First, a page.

Okay, where were we? Oh, yes. 1986. I’d attended my first big writers’ conference, and I now had a support group of romance writers who met three times a year. And my fifth novel would soon be released.
I was home from the RWA conference a few weeks when I received a phone call from — surprise! — the new editor at my publishing house. She was calling regarding my sixth novel that was now in her hands. She wanted to discuss some revisions. Panic! I’d known I was being cheated, and suddenly I was being asked to revise. While I was still four years away from receiving a revision letter and seeing line and copy edits, this was a first step.
Now I realize that the phone conversations I had with that editor on book #6 and those books for that publisher that followed equaled a “substantive edit.” Although not a perfect way to do things, IMHO, those phone calls taught me how to take lots of notes and to explore ideas “off the cuff” by verbalizing them with my editor. (Brainstorming quickly became one of my favorite aspects of being a writer and has remained so through all these years.) I learned how to take a book apart after I thought I was done with it and then put it back together in a better condition.
Book #6, a pirate novel, was definitely a better book for the changes the editor requested. In the years since 1986, I have learned that editors aren’t always right about what is wrong with a book, but if they are asking for changes, they are usually right that something is wrong. As the creator of the book, it’s my job to seek out the real culprit and do all in my power to make the story better than it was before.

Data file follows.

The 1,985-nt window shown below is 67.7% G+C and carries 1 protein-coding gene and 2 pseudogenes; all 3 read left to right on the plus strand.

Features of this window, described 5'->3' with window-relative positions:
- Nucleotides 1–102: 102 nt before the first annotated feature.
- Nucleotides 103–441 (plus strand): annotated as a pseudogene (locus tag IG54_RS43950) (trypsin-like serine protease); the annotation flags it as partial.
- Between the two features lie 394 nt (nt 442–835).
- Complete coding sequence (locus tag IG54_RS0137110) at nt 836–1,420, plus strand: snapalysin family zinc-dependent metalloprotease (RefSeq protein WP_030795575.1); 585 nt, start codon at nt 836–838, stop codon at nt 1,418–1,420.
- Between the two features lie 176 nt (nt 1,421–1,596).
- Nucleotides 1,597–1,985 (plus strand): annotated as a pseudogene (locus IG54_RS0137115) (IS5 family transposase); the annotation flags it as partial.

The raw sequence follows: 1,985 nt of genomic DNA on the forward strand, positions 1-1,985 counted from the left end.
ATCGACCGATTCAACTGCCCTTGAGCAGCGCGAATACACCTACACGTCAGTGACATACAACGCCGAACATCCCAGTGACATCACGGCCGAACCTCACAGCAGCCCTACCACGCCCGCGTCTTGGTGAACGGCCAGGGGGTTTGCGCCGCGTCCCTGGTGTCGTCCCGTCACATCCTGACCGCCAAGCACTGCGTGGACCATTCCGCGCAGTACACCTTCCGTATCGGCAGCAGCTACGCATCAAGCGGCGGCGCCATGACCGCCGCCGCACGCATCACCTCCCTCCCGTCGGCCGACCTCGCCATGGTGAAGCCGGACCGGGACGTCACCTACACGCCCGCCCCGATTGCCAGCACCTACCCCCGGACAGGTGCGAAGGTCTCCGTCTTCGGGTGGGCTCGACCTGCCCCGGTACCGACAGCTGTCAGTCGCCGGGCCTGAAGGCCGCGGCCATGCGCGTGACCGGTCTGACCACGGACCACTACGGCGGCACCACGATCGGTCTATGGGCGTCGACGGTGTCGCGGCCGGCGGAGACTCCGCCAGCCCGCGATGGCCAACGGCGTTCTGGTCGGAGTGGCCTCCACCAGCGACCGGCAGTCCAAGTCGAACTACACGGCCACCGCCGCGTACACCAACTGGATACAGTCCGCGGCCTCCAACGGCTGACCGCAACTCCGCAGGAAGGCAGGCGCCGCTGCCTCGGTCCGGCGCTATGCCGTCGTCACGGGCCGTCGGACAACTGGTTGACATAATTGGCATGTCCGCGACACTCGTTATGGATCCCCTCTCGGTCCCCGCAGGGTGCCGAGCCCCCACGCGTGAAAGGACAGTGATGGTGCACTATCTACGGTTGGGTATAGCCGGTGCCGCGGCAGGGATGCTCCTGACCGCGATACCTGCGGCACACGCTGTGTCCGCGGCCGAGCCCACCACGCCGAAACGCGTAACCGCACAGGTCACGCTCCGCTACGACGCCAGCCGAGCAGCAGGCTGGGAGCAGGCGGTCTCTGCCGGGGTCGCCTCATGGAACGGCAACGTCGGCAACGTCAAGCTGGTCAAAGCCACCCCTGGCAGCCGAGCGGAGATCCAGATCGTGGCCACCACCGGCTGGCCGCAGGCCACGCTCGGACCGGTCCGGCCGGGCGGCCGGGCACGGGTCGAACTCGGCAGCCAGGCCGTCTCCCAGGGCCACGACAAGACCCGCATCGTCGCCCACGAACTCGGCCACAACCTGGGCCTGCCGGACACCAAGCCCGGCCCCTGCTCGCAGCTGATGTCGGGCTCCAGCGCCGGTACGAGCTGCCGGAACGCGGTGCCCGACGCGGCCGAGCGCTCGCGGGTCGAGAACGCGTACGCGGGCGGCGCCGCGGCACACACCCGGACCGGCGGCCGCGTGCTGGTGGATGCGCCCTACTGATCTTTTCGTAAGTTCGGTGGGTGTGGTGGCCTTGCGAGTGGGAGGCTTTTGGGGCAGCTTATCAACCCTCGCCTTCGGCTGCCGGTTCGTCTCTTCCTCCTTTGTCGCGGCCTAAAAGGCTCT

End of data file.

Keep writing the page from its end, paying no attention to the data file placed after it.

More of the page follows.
That summer of 1986 was when I acquired my first agent. A lovely lady who I consider a friend, but from a business standpoint, it wasn’t a successful partnership because she closed her agency (for personal reasons) before I began writing the first book of the three-book contract that she represented me on. This forced me to take a hard look at what I wanted an agent to do for me. I was much better prepared by the time I shopped for a new agent. [I will talk about this later; if I don’t, somebody remind me!]
Aside #1: Over the years I have seen a lot of writers hurt in agent-writer situations. I do believe that a bad agent or the wrong agent is worse for a writer than having no agent. Too many writers sign on with the first agent who says they like their writing. I tell writers that they didn’t marry the first guy who said, “You’re pretty,” so don’t “marry” the first agent who likes your writing. An agent-writer partnership is like a marriage in many ways. You must have similar outlooks. You must be able to communicate well. A shy, timid, introverted writer probably won’t do well with an overbearing, tough as nails, brash agent, even if he is the best agent in New York City. So if you are on the agent search, take your time. Talk to the agent several times. Make sure he/she listens to you, to your wants and desires, to your goals and dreams. Meet them in person if at all possible.
Aside #2: I’m pleased to say that I have been with my current agent for almost 16 years, and she has represented me on more than 50 book sales (including foreign editions and one movie option). We have a very successful working relationship, both professionally and personally. I feel quite blessed.